IRS to review nonprofit hospitals in tax-exempt ACOs

The Internal Revenue Service (IRS) will review accountable care organization (ACO) arrangements on a case-by-case basis, partly aimed at ensuring that tax exemptions go to legitimate nonprofit hospitals participating the Medicare Shared Savings Program, according to a column by the Waller Lansden Dortch & Davis LLP healthcare practice. With the Centers for Medicare & Medicaid Services (CMS) final rule released on Oct. 20, the IRS anticipated that some individuals or parties in ACOs might financially benefit from Shared Savings, conflicting with some organizations' nonprofit, tax-exempt status, according to a March notice recently confirmed by the IRS.

CMS does not mandate a particular structure for ACOs. ACOs, although they must be organized, do not have to be a particular type of legal entity, according to an IRS press release. Different structures will have different tax consequences. An ACO that is structured as a corporation for federal tax purposes generally will be treated as a separate entity from its participants, whereas the activities of an ACO structured as a partnership will be attributed to the partners. An ACO that is an LLC may choose to be either a corporation or partnership for tax purposes.

Organizations are exempt from corporate taxes if they primarily operate for charitable, scientific, or education purposes and their net earnings don't benefit any insiders (i.e., private shareholders or individuals), according to the notice. For hospitals, tax exemption typically means the healthcare organization provides services for poor or underprivileged patients. However, the IRS noted that not all activities that promote health quality qualify for tax exemptions. For instance, prescription pharmaceuticals can promote health, but pharmacies do not qualify for 501(c)(3) exemption on that basis.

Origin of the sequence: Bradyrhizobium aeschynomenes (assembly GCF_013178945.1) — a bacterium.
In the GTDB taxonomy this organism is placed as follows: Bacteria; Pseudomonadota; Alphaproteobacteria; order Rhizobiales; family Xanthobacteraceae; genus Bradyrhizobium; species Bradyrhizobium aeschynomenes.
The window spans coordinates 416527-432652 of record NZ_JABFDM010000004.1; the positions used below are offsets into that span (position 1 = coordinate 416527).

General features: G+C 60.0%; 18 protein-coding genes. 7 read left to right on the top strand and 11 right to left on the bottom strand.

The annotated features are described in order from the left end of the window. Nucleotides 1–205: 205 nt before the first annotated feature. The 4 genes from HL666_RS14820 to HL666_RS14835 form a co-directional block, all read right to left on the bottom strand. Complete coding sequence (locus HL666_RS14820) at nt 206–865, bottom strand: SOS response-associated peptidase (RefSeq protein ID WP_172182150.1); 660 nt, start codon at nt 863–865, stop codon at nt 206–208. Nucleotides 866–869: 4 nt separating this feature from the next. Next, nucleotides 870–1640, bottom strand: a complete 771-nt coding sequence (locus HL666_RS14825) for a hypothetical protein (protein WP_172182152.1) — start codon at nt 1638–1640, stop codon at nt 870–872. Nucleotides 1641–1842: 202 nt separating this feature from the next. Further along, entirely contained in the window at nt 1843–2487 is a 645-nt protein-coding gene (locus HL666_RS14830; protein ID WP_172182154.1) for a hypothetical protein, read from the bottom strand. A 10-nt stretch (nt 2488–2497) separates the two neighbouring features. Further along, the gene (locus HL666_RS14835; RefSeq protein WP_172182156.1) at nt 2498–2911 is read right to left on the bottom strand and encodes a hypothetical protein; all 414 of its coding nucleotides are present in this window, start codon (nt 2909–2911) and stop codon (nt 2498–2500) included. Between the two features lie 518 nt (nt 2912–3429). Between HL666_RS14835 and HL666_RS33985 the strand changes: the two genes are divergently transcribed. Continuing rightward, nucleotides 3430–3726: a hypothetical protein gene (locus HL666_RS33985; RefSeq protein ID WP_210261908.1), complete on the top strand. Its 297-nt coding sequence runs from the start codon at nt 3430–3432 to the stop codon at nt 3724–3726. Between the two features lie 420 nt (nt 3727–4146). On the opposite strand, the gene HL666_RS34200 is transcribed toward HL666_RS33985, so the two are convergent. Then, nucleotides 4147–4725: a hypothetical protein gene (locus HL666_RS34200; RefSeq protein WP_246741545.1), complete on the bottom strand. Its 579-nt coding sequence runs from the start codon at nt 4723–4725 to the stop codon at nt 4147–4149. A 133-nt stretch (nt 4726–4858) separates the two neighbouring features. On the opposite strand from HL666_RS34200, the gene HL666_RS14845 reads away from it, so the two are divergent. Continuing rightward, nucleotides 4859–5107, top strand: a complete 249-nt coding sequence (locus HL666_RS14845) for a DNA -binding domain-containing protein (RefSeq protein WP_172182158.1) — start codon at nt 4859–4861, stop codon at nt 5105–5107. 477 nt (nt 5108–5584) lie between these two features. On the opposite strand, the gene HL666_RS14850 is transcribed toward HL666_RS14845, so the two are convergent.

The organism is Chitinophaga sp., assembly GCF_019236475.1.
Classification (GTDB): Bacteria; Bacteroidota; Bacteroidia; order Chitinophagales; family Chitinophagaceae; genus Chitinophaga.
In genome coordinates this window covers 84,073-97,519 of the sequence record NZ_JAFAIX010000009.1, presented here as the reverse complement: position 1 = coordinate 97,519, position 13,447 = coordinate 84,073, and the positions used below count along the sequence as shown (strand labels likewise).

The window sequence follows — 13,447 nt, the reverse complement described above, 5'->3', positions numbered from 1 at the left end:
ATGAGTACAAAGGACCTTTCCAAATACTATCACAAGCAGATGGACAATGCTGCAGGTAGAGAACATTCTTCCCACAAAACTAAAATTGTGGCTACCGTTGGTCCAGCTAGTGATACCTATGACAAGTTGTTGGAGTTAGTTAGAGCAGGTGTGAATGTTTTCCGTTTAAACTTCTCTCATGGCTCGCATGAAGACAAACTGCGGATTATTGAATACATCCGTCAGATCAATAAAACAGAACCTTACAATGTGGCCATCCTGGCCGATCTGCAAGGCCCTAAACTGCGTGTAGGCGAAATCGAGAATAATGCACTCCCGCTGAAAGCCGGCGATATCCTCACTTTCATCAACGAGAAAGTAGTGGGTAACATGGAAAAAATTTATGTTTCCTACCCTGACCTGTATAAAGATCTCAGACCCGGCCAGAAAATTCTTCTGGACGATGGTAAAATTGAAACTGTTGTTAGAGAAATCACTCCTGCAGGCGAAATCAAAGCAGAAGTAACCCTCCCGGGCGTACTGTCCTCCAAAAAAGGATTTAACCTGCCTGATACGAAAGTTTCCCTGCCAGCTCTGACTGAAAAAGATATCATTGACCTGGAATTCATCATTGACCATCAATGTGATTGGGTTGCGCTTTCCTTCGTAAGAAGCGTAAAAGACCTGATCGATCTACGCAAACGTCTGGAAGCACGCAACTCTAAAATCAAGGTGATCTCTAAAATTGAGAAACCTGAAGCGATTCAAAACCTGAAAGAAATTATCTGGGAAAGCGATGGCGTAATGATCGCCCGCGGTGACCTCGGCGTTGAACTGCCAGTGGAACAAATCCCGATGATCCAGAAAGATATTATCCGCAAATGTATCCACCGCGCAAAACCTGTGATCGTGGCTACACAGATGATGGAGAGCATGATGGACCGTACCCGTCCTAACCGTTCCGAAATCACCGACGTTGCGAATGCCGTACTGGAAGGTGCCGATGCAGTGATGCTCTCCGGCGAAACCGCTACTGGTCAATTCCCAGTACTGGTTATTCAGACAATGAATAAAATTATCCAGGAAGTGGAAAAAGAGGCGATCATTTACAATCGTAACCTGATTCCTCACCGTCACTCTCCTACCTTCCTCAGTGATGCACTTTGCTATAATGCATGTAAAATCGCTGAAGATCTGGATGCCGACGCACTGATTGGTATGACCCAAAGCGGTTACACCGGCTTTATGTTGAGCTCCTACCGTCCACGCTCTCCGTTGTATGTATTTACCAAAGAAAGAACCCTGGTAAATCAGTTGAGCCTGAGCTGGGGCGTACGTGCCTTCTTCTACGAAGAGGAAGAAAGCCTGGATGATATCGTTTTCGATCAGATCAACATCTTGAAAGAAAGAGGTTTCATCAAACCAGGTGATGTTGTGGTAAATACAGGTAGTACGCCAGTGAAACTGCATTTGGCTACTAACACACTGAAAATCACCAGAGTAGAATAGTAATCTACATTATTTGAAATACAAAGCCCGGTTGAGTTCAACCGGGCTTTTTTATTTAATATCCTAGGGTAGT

The IRS will consider tax-exempt organizations participating in Shared Savings valid if they qualify for the following:

  • The terms of the nonprofit hospital, that is, the tax-exempt organization in the ACO, including its share of how much it will pay or lose, are written out in an agreement
  • CMS has accepted the ACO into the Program
  • The tax-exempt organization's share of benefits from the ACO is proportional to the benefits that it provides the ACO
  • The tax-exempt organization shares in the ACO's losses
  • All contracts and transactions are at fair market value

However, the IRS clarified that the charitable organization in the ACO doesn't have to satisfy all five factors as long as it prevents inurement or impermissible private benefit.

For more information:
- read the IRS press release
- here's the notice (.pdf)
- read the Waller column

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